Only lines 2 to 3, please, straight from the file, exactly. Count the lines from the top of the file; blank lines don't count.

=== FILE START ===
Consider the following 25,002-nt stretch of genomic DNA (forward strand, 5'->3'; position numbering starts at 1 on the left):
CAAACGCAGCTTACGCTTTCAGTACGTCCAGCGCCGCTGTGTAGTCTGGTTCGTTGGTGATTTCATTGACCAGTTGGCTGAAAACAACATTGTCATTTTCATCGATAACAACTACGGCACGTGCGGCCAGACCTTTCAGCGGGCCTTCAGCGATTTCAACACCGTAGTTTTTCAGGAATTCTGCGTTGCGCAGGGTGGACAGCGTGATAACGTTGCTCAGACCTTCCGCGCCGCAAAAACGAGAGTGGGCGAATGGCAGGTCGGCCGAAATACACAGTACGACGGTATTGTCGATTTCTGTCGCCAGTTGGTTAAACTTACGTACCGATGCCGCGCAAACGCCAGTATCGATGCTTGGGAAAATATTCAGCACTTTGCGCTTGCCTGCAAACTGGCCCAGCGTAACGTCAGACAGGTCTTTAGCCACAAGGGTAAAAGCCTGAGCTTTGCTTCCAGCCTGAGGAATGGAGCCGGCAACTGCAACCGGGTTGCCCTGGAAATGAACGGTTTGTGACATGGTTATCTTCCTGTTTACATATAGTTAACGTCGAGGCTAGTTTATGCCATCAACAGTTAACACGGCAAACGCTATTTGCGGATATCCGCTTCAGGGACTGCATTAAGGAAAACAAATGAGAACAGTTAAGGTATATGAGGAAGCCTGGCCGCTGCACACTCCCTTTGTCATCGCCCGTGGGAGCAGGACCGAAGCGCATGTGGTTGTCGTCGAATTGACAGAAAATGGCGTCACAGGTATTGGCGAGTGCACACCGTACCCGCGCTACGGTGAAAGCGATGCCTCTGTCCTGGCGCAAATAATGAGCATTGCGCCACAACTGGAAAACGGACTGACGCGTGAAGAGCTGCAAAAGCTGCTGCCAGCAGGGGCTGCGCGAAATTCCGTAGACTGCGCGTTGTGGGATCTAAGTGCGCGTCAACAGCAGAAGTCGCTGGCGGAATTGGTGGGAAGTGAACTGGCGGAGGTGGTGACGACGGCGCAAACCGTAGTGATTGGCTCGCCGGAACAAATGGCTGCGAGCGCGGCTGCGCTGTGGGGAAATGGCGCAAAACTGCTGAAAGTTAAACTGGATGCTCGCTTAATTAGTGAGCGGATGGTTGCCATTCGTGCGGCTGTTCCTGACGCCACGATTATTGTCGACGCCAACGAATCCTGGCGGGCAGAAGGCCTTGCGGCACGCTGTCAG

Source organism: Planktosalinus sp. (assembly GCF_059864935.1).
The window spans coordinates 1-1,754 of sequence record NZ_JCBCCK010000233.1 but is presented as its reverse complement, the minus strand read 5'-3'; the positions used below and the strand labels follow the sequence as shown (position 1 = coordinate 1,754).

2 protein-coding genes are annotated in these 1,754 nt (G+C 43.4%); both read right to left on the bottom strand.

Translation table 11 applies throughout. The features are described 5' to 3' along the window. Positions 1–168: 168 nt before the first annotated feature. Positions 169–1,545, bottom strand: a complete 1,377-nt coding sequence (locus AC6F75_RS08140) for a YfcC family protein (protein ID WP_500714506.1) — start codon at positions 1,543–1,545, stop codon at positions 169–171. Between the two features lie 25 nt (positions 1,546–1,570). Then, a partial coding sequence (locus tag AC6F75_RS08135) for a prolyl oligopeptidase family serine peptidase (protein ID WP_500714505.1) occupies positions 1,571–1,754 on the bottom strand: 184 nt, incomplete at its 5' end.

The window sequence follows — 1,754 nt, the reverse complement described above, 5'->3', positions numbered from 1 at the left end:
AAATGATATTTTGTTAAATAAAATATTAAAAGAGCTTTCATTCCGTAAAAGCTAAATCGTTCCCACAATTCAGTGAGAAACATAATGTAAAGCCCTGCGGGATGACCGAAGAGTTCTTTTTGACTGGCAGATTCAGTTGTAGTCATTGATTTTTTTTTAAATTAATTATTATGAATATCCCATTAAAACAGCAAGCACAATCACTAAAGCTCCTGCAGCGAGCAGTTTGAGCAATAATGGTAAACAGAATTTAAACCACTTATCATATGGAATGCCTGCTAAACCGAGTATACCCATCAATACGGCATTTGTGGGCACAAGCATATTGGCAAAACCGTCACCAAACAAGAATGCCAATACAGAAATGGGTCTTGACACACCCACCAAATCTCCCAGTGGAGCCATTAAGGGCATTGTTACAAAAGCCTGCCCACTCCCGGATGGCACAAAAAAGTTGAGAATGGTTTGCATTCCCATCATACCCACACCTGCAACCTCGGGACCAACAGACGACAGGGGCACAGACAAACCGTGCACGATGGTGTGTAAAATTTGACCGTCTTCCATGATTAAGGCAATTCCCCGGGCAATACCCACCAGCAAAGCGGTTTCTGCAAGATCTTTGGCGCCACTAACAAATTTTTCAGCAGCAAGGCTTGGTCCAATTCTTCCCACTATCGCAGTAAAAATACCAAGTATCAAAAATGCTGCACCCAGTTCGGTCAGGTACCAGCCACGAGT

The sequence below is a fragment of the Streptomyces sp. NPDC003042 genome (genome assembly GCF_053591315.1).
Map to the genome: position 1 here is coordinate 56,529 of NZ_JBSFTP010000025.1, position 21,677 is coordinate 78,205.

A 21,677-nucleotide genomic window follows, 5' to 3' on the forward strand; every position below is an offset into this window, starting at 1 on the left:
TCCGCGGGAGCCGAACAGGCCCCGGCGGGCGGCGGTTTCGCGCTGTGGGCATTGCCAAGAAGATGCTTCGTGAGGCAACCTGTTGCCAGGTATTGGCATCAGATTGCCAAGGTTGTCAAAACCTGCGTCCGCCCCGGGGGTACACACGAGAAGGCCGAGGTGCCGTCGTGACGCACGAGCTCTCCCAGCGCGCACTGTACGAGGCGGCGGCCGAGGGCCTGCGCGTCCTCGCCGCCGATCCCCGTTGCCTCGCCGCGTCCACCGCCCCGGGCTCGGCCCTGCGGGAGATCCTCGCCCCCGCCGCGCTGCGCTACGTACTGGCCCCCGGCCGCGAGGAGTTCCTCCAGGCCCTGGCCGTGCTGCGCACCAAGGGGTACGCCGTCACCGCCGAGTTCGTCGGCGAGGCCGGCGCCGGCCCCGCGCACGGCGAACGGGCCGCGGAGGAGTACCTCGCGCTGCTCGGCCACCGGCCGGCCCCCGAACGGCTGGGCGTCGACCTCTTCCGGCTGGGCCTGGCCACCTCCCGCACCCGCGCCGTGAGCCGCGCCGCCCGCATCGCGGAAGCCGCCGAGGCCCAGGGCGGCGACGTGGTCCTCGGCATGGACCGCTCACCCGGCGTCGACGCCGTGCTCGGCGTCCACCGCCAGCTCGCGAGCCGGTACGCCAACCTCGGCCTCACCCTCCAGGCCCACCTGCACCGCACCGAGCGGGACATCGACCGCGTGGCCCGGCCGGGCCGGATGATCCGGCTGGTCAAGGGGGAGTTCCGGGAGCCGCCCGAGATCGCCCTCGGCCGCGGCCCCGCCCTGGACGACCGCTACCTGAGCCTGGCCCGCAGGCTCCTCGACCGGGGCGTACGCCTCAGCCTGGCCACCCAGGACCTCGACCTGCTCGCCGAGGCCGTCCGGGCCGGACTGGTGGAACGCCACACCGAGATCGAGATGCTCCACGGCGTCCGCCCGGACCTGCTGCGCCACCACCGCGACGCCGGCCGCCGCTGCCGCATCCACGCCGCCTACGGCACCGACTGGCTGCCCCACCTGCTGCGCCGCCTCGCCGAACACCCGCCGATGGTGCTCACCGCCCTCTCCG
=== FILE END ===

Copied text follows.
CAAACGCAGCTTACGCTTTCAGTACGTCCAGCGCCGCTGTGTAGTCTGGTTCGTTGGTGATTTCATTGACCAGTTGGCTGAAAACAACATTGTCATTTTCATCGATAACAACTACGGCACGTGCGGCCAGACCTTTCAGCGGGCCTTCAGCGATTTCAACACCGTAGTTTTTCAGGAATTCTGCGTTGCGCAGGGTGGACAGCGTGATAACGTTGCTCAGACCTTCCGCGCCGCAAAAACGAGAGTGGGCGAATGGCAGGTCGGCCGAAATACACAGTACGACGGTATTGTCGATTTCTGTCGCCAGTTGGTTAAACTTACGTACCGATGCCGCGCAAACGCCAGTATCGATGCTTGGGAAAATATTCAGCACTTTGCGCTTGCCTGCAAACTGGCCCAGCGTAACGTCAGACAGGTCTTTAGCCACAAGGGTAAAAGCCTGAGCTTTGCTTCCAGCCTGAGGAATGGAGCCGGCAACTGCAACCGGGTTGCCCTGGAAATGAACGGTTTGTGACATGGTTATCTTCCTGTTTACATATAGTTAACGTCGAGGCTAGTTTATGCCATCAACAGTTAACACGGCAAACGCTATTTGCGGATATCCGCTTCAGGGACTGCATTAAGGAAAACAAATGAGAACAGTTAAGGTATATGAGGAAGCCTGGCCGCTGCACACTCCCTTTGTCATCGCCCGTGGGAGCAGGACCGAAGCGCATGTGGTTGTCGTCGAATTGACAGAAAATGGCGTCACAGGTATTGGCGAGTGCACACCGTACCCGCGCTACGGTGAAAGCGATGCCTCTGTCCTGGCGCAAATAATGAGCATTGCGCCACAACTGGAAAACGGACTGACGCGTGAAGAGCTGCAAAAGCTGCTGCCAGCAGGGGCTGCGCGAAATTCCGTAGACTGCGCGTTGTGGGATCTAAGTGCGCGTCAACAGCAGAAGTCGCTGGCGGAATTGGTGGGAAGTGAACTGGCGGAGGTGGTGACGACGGCGCAAACCGTAGTGATTGGCTCGCCGGAACAAATGGCTGCGAGCGCGGCTGCGCTGTGGGGAAATGGCGCAAAACTGCTGAAAGTTAAACTGGATGCTCGCTTAATTAGTGAGCGGATGGTTGCCATTCGTGCGGCTGTTCCTGACGCCACGATTATTGTCGACGCCAACGAATCCTGGCGGGCAGAAGGCCTTGCGGCACGCTGTCAG

Source organism: Planktosalinus sp. (assembly GCF_059864935.1).